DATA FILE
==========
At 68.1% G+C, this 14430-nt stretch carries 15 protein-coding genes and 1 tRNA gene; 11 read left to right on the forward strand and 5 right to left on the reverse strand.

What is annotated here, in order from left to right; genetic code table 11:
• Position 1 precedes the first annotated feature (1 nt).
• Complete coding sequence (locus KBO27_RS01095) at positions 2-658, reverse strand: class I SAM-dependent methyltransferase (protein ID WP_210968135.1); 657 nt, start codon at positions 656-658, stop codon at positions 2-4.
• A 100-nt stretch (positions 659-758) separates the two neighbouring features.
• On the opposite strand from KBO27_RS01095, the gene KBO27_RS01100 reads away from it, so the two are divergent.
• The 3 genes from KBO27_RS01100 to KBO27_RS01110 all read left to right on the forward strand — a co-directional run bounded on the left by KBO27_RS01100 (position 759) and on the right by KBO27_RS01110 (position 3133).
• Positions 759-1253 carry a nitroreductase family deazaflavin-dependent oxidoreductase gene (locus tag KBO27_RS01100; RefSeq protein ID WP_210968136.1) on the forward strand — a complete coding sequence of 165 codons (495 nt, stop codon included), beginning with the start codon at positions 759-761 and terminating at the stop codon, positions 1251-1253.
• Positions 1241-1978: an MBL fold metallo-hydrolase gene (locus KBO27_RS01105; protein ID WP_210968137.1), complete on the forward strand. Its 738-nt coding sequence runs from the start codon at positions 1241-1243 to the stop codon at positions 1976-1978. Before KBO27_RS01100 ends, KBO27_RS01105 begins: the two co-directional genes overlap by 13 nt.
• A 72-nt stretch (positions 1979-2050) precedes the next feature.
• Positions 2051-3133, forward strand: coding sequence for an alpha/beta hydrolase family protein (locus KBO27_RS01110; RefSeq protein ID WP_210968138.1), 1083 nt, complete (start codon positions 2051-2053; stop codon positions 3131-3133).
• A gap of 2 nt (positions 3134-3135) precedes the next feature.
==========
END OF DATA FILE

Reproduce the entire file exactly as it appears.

At 68.1% G+C, this 14430-nt stretch carries 15 protein-coding genes and 1 tRNA gene; 11 read left to right on the forward strand and 5 right to left on the reverse strand.

What is annotated here, in order from left to right; genetic code table 11:
• Position 1 precedes the first annotated feature (1 nt).
• Complete coding sequence (locus KBO27_RS01095) at positions 2-658, reverse strand: class I SAM-dependent methyltransferase (protein ID WP_210968135.1); 657 nt, start codon at positions 656-658, stop codon at positions 2-4.
• A 100-nt stretch (positions 659-758) separates the two neighbouring features.
• On the opposite strand from KBO27_RS01095, the gene KBO27_RS01100 reads away from it, so the two are divergent.
• The 3 genes from KBO27_RS01100 to KBO27_RS01110 all read left to right on the forward strand — a co-directional run bounded on the left by KBO27_RS01100 (position 759) and on the right by KBO27_RS01110 (position 3133).
• Positions 759-1253 carry a nitroreductase family deazaflavin-dependent oxidoreductase gene (locus tag KBO27_RS01100; RefSeq protein ID WP_210968136.1) on the forward strand — a complete coding sequence of 165 codons (495 nt, stop codon included), beginning with the start codon at positions 759-761 and terminating at the stop codon, positions 1251-1253.
• Positions 1241-1978: an MBL fold metallo-hydrolase gene (locus KBO27_RS01105; protein ID WP_210968137.1), complete on the forward strand. Its 738-nt coding sequence runs from the start codon at positions 1241-1243 to the stop codon at positions 1976-1978. Before KBO27_RS01100 ends, KBO27_RS01105 begins: the two co-directional genes overlap by 13 nt.
• A 72-nt stretch (positions 1979-2050) precedes the next feature.
• Positions 2051-3133, forward strand: coding sequence for an alpha/beta hydrolase family protein (locus KBO27_RS01110; RefSeq protein ID WP_210968138.1), 1083 nt, complete (start codon positions 2051-2053; stop codon positions 3131-3133).
• A gap of 2 nt (positions 3134-3135) precedes the next feature.